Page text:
New report underlines importance of plant protection to British food

The availability of iconic British foods could be drastically reduced according to an independent report released today by farm business consultants Andersons.

The report, commissioned by the NFU, AIC and CPA1, looked at the economic impact of plant protection products (PPPs) on UK agriculture and the wider economy. It found that the production of apples, fresh carrots and frozen peas in the UK is under threat as a result of loss or restricted use of active ingredients2 in PPPs which safeguard healthy growth.

The implications for the control of weeds, disease and pests in key UK crops would also have an impact on the Gross Value Added (GVA) of UK agriculture, including horticulture, which would fall by £1.6billion a year3. Andersons’ assessment of job losses in agricultural wholesale, the supply chain and the wider food and drink industry revealed up to 44,000 jobs could be lost if these active ingredients were no longer available.

The report also found that the UK’s farming profit would drop by 36 per cent from current levels, resulting in structural readjustment in the farming industry4.

NFU vice president, Guy Smith said: “We have been warning that in the lifetime of the current European Parliament, we would face significant threats to PPPs. This important and timely report has confirmed and added clarity to the negative impacts that losses and restrictions on PPPs would have on UK food production, on farm and throughout the supply chain.

“It is absolutely essential that farmers have regulation that is risk-based and that it follows sound science to ensure the farming sector keeps growing and contributing to the £97billion UK food and drink industry. For this to happen we need government at both UK and EU level to put British food production at the heart of policy-making across all government departments.”

Nick von Westenholz, CPA chief executive officer, said: “It provides a clear picture of the implications of the flawed system that governs pesticide use in the EU.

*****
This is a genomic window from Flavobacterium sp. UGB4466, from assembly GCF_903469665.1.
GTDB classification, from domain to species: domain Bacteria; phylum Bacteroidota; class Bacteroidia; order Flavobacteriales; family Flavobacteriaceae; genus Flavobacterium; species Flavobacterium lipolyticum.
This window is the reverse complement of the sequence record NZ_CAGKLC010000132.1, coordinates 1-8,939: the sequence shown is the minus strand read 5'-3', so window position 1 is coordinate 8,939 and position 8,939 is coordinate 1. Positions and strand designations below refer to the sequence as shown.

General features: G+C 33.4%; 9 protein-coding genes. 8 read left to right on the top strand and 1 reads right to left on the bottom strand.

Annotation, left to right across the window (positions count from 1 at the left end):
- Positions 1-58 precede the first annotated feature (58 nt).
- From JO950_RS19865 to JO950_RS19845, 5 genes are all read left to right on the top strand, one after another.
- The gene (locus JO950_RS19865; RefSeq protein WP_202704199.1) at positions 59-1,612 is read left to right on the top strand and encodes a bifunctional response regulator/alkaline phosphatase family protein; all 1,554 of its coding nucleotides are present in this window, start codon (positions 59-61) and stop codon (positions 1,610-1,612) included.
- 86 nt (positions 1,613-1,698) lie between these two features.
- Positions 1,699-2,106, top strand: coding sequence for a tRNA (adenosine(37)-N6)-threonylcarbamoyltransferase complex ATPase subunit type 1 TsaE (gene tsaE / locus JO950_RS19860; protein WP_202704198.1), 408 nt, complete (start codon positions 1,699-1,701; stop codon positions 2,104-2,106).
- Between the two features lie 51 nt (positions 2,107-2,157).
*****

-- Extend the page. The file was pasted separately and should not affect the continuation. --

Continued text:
“Hopefully European policy-makers will now realise how imperative it is to make a proper assessment of risk and impact when they take decisions affecting food production, and to make sure they foster rather than stifle innovation. If not, farmers can no longer expect to benefit from increasingly targeted and effective crop protection products as industry diverts investment away from Europe.”

David Hutchinson, AIC Strategy Group member, said: “This report highlights the serious effects of policy and regulatory decisions that are not based on sound science. Any crop protection product should be assessed in the wider context of a food production strategy, so that agronomists have at their disposal both cultural controls and a range of chemistry to help farmers and growers sustain UK food production.

“A big concern is that the current EU policy making and regulatory systems are heavily influenced by political considerations and sound science often comes second in assessing agricultural technologies – old and new. In the meantime farming and the wider economy of our food industry will continue to suffer and be placed at an ever increasing competitive disadvantage to those countries outside the EU.”

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